Business leaders doubt whether plans to replace A-levels and GCSEs with a diploma will improve education in England, a survey shows.
A diploma framework could replace A-levels and GCSEs
The Confederation of British Industry said it was "sceptical" this would raise standards in English and maths.
A government-appointed review says all students should gain the equivalent of GCSE grade C in these subjects if they want to pass the diploma.
But 83% of CBI members said changes might distract from raising standards.
'Not yet convinced'
Nearly six out of 10 bosses thought it was more important to improve teaching standards and tackle the shortage of well-qualified teachers in subjects such as English and maths.
Meanwhile, 56% believed increasing industry-related Modern Apprenticeships was more vital than changing the qualifications system.
The government's Working Group on 14-19 Reform, chaired by Mike Tomlinson, says a diploma system would allow universities and employers to single out the highest academic achievers.
This is something A-levels are accused of failing to do.
But, within the diploma, it was also important all children gained a grasp of the "the three Rs".
In his interim report published in February, Mr Tomlinson, the former chief schools inspector for England, said young people would have to show they had the skills needed for the modern world, such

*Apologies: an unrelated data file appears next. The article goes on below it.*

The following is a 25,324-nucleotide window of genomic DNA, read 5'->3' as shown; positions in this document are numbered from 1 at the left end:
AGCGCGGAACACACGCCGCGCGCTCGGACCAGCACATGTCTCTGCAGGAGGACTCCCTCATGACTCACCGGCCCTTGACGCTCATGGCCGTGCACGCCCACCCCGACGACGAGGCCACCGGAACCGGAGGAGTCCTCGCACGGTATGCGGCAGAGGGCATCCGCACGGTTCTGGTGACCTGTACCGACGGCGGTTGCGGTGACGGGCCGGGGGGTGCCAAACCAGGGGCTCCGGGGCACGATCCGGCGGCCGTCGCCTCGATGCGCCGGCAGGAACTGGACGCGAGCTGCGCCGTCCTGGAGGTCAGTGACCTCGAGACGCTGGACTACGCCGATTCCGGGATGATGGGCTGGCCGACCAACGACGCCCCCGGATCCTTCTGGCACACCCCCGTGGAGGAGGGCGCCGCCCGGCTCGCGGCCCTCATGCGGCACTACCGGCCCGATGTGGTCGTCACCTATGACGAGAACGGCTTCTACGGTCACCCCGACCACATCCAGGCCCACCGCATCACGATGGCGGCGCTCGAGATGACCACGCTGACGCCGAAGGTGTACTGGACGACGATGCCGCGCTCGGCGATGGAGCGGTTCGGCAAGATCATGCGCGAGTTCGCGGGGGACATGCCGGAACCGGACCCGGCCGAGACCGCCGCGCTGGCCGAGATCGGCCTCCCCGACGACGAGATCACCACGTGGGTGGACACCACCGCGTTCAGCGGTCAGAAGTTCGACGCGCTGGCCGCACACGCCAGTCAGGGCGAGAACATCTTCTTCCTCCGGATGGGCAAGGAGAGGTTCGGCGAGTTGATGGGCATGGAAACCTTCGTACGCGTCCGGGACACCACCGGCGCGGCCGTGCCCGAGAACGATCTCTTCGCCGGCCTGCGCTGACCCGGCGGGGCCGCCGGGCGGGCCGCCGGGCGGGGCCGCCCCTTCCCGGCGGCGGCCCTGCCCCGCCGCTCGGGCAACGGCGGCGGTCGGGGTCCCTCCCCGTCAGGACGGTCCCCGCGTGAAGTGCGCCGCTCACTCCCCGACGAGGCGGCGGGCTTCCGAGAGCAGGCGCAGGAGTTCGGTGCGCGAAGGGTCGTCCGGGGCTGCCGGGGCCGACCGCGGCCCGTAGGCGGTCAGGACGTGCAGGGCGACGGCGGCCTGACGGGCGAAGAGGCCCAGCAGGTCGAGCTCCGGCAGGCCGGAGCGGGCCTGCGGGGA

as the ability to work well on their own and with others.
The third element of the diploma, the "main learning", would enable them to combine a wider range of subjects than at present, from purely academic to job-related vocational courses.
Mike Tomlinson denied trying to introduce "prizes for all"
The CBI said the diploma would have to satisfy six tests.
It would need a strategy for improving young people's literacy and numeracy, show how the status of vocational education would be raised and be more challenging for the brightest.
The diploma's grade structure would also have to give employers a clear picture of what prospective employees knew and could do.
Bosses needed to know how much the diploma would cost to bring in and Mr Tomlinson would have to "prove beyond doubt that none of the above aims could be achieved within the existing qualifications framework".
Only a fifth of CBI members said replacing the existing exams was their top priority.
Some were suspicious that a "rewards for all" mentality lay behind it.
CBI deputy director-general John Cridland said businesses were "not yet convinced that vital improvements to basic and key skills can be delivered at the same time as radical reform of qualifications towards an overall diploma".
Mr Tomlinson denied a "prizes-for-all" approach, adding: "Each of the elements would have a threshold of achievement, which if you didn't meet, you wouldn't get them."
The working group's final report will be presented to the Education Secretary, Charles Clarke, in October.